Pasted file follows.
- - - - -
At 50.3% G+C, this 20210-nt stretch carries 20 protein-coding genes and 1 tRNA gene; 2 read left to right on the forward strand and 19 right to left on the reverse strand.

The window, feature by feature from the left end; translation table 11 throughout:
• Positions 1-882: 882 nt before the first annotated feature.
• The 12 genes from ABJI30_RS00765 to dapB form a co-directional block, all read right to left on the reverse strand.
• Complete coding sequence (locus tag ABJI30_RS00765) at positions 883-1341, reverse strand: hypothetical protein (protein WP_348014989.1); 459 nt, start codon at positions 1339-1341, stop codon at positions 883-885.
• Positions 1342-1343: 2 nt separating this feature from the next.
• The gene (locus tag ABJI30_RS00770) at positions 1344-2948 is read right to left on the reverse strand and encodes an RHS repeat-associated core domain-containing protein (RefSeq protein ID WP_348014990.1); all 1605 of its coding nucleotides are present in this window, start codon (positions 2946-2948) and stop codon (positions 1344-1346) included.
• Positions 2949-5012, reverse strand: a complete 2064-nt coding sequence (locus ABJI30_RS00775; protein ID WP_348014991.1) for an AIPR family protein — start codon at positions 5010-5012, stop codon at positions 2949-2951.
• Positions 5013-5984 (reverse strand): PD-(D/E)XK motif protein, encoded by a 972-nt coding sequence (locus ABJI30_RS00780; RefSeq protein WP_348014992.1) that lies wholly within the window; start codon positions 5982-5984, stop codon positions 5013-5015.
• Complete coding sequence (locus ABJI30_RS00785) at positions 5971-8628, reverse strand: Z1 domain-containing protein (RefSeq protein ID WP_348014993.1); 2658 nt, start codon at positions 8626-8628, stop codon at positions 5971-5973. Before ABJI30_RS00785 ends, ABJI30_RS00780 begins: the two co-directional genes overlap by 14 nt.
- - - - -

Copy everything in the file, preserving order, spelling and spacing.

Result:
At 50.3% G+C, this 20210-nt stretch carries 20 protein-coding genes and 1 tRNA gene; 2 read left to right on the forward strand and 19 right to left on the reverse strand.

The window, feature by feature from the left end; translation table 11 throughout:
• Positions 1-882: 882 nt before the first annotated feature.
• The 12 genes from ABJI30_RS00765 to dapB form a co-directional block, all read right to left on the reverse strand.
• Complete coding sequence (locus tag ABJI30_RS00765) at positions 883-1341, reverse strand: hypothetical protein (protein WP_348014989.1); 459 nt, start codon at positions 1339-1341, stop codon at positions 883-885.
• Positions 1342-1343: 2 nt separating this feature from the next.
• The gene (locus tag ABJI30_RS00770) at positions 1344-2948 is read right to left on the reverse strand and encodes an RHS repeat-associated core domain-containing protein (RefSeq protein ID WP_348014990.1); all 1605 of its coding nucleotides are present in this window, start codon (positions 2946-2948) and stop codon (positions 1344-1346) included.
• Positions 2949-5012, reverse strand: a complete 2064-nt coding sequence (locus ABJI30_RS00775; protein ID WP_348014991.1) for an AIPR family protein — start codon at positions 5010-5012, stop codon at positions 2949-2951.
• Positions 5013-5984 (reverse strand): PD-(D/E)XK motif protein, encoded by a 972-nt coding sequence (locus ABJI30_RS00780; RefSeq protein WP_348014992.1) that lies wholly within the window; start codon positions 5982-5984, stop codon positions 5013-5015.
• Complete coding sequence (locus ABJI30_RS00785) at positions 5971-8628, reverse strand: Z1 domain-containing protein (RefSeq protein ID WP_348014993.1); 2658 nt, start codon at positions 8626-8628, stop codon at positions 5971-5973. Before ABJI30_RS00785 ends, ABJI30_RS00780 begins: the two co-directional genes overlap by 14 nt.